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Derailed another thread with AFDDs, so I am starting this one. I will simply say that UK RCDs and MCBs provide arc fault protection as is. UL not only knows that, but extensively researched UK power systems in an effort to emulate the very same concept 40 years. One the simply fact (growing concern) that the US National Electrical Code does not prohibit a maximum earth fault loop impedance.
 
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Here is the theory that started it all in the US:



First few minutes of this video explain it. Remember, the US has nothing on loop impedance and some US circuit breakers did not even have a magnetic trip function 40 years ago where as breakers in Europe did.




The the thing is, these uncleared short circuits as a result of lacking earth fault loop impedance are being incorrectly called "arcs"
 
T

The Ghost

I have looked at your contributions regards RCD as AFDD and on the surface it seems a compelling argument that it is true that RCD are AFD devices. The technicalities presented certainly superficially are a revelation and indicate a massive fraud if it is true. I note the report is from the 1980s' and wonder if further work or research has been done on this to your knowledge. A cursory search reveals only info on AFDD info.
 
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And at 9:20 in the video, notice the extension cord being used in a deliberate attempt to elevate the loop impedance.
 
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I have looked at your contributions regards RCD as AFDD and on the surface it seems a compelling argument that it is true that RCD are AFD devices. The technicalities presented certainly superficially are a revelation and indicate a massive fraud if it is true. I note the report is from the 1980s' and wonder if further work or research has been done on this to your knowledge. A cursory search reveals only info on AFDD info.

Further work was extensively undertaken by UL both in cords and building wiring. Here is but one example:
 

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Lucien Nunes

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I don't have time now to get caught up in this debate, but one quick thought;

We have to be a careful comparing US 120V circuits with European 230V. I appreciate that many US buildings have a few 240V circuits too, but numerically the 120V circuit prevails. Some important parameters vary as the square of the voltage or current, so there can be a factor of four differentiating the behaviour of US and UK general purpose circuits. Series arcs also have noticeably different characteristics and form in different situations at 230V vs. 120V. When looking statistically at the causes of actual fires, as well as detail differences in electrical technique, such as the kind of conduit used (or not), one has to allow for differences in building construction, climate and other external factors that affect how a particular electrical event relates to a fire outcome.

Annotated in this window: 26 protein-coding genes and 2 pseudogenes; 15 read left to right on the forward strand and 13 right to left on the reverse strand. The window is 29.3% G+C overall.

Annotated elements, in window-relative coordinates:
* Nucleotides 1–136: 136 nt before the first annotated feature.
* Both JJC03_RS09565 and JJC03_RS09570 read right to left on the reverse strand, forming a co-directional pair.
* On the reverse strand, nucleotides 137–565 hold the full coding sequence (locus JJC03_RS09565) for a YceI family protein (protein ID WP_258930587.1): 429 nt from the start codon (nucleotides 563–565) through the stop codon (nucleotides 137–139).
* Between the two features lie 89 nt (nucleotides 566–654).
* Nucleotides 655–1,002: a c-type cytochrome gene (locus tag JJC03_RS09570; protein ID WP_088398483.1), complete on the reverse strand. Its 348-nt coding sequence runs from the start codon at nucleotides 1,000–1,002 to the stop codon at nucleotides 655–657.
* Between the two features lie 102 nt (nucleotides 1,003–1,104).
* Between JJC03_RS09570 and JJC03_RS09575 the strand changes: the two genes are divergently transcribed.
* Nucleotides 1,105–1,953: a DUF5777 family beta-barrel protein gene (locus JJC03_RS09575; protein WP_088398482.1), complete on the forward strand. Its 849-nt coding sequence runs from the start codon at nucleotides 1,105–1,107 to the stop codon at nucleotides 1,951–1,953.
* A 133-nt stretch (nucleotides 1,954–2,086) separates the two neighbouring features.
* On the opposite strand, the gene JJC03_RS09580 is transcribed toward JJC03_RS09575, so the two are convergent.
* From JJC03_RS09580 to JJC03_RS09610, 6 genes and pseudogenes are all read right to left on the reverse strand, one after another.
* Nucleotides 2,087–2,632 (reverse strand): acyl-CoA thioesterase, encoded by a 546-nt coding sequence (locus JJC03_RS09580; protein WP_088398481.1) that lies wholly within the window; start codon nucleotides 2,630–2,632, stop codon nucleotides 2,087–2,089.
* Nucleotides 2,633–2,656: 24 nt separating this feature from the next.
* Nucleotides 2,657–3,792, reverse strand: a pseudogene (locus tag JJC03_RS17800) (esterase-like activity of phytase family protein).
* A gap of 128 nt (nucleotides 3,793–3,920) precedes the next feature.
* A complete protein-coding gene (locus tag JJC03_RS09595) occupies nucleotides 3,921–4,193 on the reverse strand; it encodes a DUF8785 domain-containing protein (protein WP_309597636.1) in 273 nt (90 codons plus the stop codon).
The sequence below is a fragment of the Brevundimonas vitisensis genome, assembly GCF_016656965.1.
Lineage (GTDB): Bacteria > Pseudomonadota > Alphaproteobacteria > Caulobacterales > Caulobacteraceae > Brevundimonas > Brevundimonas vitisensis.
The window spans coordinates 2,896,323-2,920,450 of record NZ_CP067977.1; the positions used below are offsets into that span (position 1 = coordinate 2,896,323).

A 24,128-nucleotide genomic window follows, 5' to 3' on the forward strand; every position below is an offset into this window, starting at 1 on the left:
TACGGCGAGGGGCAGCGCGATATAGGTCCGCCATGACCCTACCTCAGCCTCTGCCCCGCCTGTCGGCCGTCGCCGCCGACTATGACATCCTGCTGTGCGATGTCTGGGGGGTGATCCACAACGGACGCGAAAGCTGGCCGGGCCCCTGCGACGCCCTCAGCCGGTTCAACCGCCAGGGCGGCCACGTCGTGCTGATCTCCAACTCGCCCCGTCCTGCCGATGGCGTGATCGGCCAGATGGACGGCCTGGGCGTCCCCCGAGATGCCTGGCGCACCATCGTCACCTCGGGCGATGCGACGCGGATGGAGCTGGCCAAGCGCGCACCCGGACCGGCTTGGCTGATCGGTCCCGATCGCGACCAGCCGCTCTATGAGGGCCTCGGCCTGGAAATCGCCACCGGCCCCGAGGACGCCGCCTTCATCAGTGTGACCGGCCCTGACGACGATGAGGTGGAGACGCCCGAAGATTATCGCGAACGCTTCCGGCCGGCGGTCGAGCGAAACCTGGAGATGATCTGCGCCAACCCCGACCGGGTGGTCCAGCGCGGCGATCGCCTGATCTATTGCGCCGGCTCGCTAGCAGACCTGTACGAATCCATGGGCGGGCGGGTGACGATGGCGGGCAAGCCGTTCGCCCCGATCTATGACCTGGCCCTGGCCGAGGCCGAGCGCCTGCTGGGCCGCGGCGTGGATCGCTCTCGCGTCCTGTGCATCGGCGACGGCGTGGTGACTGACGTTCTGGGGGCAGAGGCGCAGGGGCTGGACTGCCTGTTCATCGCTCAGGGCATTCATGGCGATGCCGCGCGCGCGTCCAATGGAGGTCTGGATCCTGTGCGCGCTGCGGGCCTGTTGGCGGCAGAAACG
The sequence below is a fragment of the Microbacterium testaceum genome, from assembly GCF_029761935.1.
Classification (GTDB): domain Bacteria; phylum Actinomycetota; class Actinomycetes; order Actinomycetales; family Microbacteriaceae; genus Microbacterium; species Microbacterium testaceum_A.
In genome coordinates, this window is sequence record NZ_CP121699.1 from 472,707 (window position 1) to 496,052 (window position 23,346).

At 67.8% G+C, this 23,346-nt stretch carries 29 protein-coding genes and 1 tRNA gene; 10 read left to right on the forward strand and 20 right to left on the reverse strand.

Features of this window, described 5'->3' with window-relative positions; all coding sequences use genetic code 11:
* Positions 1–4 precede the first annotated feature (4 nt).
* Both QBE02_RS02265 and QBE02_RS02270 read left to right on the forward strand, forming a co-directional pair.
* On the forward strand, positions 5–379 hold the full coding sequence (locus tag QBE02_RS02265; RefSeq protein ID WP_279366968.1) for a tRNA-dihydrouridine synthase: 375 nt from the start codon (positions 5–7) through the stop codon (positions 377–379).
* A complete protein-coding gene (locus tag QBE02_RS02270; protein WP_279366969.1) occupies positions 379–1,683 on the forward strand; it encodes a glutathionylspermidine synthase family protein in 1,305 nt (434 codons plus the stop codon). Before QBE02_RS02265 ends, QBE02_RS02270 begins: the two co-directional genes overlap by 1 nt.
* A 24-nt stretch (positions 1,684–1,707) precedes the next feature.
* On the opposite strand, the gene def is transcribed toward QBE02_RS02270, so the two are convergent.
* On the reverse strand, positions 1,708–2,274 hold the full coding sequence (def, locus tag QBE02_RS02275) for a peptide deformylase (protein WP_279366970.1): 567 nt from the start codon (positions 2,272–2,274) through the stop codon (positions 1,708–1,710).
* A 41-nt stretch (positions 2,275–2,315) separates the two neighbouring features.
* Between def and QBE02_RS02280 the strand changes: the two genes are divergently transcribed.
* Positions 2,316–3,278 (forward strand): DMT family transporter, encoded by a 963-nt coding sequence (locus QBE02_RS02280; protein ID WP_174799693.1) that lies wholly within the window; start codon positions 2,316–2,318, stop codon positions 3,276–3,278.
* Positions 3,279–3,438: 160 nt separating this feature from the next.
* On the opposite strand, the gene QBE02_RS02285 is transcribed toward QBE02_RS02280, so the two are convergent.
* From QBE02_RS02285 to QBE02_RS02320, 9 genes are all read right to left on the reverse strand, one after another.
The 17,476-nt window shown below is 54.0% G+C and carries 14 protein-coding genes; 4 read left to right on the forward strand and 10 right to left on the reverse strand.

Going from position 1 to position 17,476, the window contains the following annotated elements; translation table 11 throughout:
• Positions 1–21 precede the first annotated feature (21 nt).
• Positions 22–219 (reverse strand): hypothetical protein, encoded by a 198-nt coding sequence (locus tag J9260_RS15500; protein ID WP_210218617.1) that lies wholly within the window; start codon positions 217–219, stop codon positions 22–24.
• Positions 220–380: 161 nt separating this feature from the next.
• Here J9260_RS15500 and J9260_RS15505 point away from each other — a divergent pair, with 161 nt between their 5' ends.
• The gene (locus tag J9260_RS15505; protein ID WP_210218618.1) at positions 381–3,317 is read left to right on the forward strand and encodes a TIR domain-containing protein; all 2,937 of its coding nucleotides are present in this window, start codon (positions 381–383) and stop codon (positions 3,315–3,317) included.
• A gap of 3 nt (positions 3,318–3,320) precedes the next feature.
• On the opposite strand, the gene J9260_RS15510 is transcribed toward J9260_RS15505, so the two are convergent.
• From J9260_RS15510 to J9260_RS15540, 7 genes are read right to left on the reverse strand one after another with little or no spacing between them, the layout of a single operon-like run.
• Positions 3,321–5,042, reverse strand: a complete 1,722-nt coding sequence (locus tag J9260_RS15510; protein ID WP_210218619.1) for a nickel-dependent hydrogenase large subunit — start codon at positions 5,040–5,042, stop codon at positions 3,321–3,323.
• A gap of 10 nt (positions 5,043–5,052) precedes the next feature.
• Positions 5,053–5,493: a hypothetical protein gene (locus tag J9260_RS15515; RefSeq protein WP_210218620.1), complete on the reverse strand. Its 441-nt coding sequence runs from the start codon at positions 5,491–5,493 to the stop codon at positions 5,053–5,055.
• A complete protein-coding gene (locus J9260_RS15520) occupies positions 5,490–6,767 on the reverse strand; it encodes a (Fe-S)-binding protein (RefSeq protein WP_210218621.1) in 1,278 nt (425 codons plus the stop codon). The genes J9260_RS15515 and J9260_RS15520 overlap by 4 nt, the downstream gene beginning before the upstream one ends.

It is a complex subject and for the fireside observer, personal opinions about 'fraud' and 'rip-offs' are likely to heavily bias the view of what little technical information is available from controlled studies.
 
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Eventually US manufacturers lowered or added magnetic trip to around 10x the handle rating.





The first AFCI was proposed to simply be a low magnetic trip breaker.

Research was done and it was theorized that the lowest perspective short circuit current at the panel (consumer unit) plus the highest anticipated circuit impedance would result in a minimum short circuit current of 75amps at the furthest point in the circuit.

However a 75 amp magnetic pickup would result on tripping on inrush with vaccuum cleaners, window ACs and even incandescent light bulbs burning out.

Thus came the idea of an electronic AFCI. One that could discriminate between the current surge of a vacuum cleaner starting and that of a short circuit. Although come reality electricians were and still do get call backs on vaccum cleaners and tools tripping AFCIs.

Even Joseph C Engel, one of the main developers of the electronic AFCIs now has his doubts:



My reply from my other thread:

An AFDD is money secured for the manufacturer. Come time AFDDs will probably have self test logic, meaning they will lock out every X years and require replacement. Already being done with US GFCIs.


AFCIs got into the NEC because manufacturers (like Eaton) bribed the code making panels and UL. They want to and are grdually doing the same with the IEC through committees.